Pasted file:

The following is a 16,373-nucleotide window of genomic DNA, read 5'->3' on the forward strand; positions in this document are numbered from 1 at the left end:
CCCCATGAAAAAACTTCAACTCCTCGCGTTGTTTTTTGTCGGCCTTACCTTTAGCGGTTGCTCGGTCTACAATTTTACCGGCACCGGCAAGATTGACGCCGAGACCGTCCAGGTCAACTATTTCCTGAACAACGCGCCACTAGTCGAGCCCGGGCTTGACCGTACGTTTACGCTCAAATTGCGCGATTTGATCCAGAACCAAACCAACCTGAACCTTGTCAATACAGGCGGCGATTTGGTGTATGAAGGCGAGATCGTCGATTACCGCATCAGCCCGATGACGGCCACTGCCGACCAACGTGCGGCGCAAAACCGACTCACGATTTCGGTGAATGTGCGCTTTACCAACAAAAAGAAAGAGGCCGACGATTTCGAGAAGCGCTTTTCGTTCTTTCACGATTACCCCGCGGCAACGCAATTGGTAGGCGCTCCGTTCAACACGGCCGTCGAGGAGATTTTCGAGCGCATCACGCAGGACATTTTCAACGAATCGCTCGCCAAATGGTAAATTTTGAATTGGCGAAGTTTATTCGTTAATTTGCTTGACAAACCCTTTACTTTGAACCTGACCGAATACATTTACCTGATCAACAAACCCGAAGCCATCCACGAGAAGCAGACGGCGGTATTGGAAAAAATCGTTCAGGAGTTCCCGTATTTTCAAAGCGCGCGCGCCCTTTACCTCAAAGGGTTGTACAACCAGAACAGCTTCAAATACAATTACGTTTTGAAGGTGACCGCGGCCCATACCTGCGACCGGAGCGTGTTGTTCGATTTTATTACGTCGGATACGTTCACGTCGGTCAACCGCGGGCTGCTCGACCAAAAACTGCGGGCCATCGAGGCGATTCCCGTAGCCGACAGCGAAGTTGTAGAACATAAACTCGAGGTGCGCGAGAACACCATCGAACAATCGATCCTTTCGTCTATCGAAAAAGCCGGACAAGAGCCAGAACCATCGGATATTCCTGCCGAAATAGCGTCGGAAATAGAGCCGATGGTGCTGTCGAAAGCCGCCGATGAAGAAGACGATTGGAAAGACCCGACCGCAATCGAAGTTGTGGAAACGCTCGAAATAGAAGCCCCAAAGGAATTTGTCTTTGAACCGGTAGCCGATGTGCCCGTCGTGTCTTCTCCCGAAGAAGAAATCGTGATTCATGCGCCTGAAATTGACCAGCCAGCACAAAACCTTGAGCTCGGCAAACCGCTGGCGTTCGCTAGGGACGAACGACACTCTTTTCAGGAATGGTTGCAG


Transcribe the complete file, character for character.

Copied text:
The following is a 16,373-nucleotide window of genomic DNA, read 5'->3' on the forward strand; positions in this document are numbered from 1 at the left end:
CCCCATGAAAAAACTTCAACTCCTCGCGTTGTTTTTTGTCGGCCTTACCTTTAGCGGTTGCTCGGTCTACAATTTTACCGGCACCGGCAAGATTGACGCCGAGACCGTCCAGGTCAACTATTTCCTGAACAACGCGCCACTAGTCGAGCCCGGGCTTGACCGTACGTTTACGCTCAAATTGCGCGATTTGATCCAGAACCAAACCAACCTGAACCTTGTCAATACAGGCGGCGATTTGGTGTATGAAGGCGAGATCGTCGATTACCGCATCAGCCCGATGACGGCCACTGCCGACCAACGTGCGGCGCAAAACCGACTCACGATTTCGGTGAATGTGCGCTTTACCAACAAAAAGAAAGAGGCCGACGATTTCGAGAAGCGCTTTTCGTTCTTTCACGATTACCCCGCGGCAACGCAATTGGTAGGCGCTCCGTTCAACACGGCCGTCGAGGAGATTTTCGAGCGCATCACGCAGGACATTTTCAACGAATCGCTCGCCAAATGGTAAATTTTGAATTGGCGAAGTTTATTCGTTAATTTGCTTGACAAACCCTTTACTTTGAACCTGACCGAATACATTTACCTGATCAACAAACCCGAAGCCATCCACGAGAAGCAGACGGCGGTATTGGAAAAAATCGTTCAGGAGTTCCCGTATTTTCAAAGCGCGCGCGCCCTTTACCTCAAAGGGTTGTACAACCAGAACAGCTTCAAATACAATTACGTTTTGAAGGTGACCGCGGCCCATACCTGCGACCGGAGCGTGTTGTTCGATTTTATTACGTCGGATACGTTCACGTCGGTCAACCGCGGGCTGCTCGACCAAAAACTGCGGGCCATCGAGGCGATTCCCGTAGCCGACAGCGAAGTTGTAGAACATAAACTCGAGGTGCGCGAGAACACCATCGAACAATCGATCCTTTCGTCTATCGAAAAAGCCGGACAAGAGCCAGAACCATCGGATATTCCTGCCGAAATAGCGTCGGAAATAGAGCCGATGGTGCTGTCGAAAGCCGCCGATGAAGAAGACGATTGGAAAGACCCGACCGCAATCGAAGTTGTGGAAACGCTCGAAATAGAAGCCCCAAAGGAATTTGTCTTTGAACCGGTAGCCGATGTGCCCGTCGTGTCTTCTCCCGAAGAAGAAATCGTGATTCATGCGCCTGAAATTGACCAGCCAGCACAAAACCTTGAGCTCGGCAAACCGCTGGCGTTCGCTAGGGACGAACGACACTCTTTTCAGGAATGGTTGCAG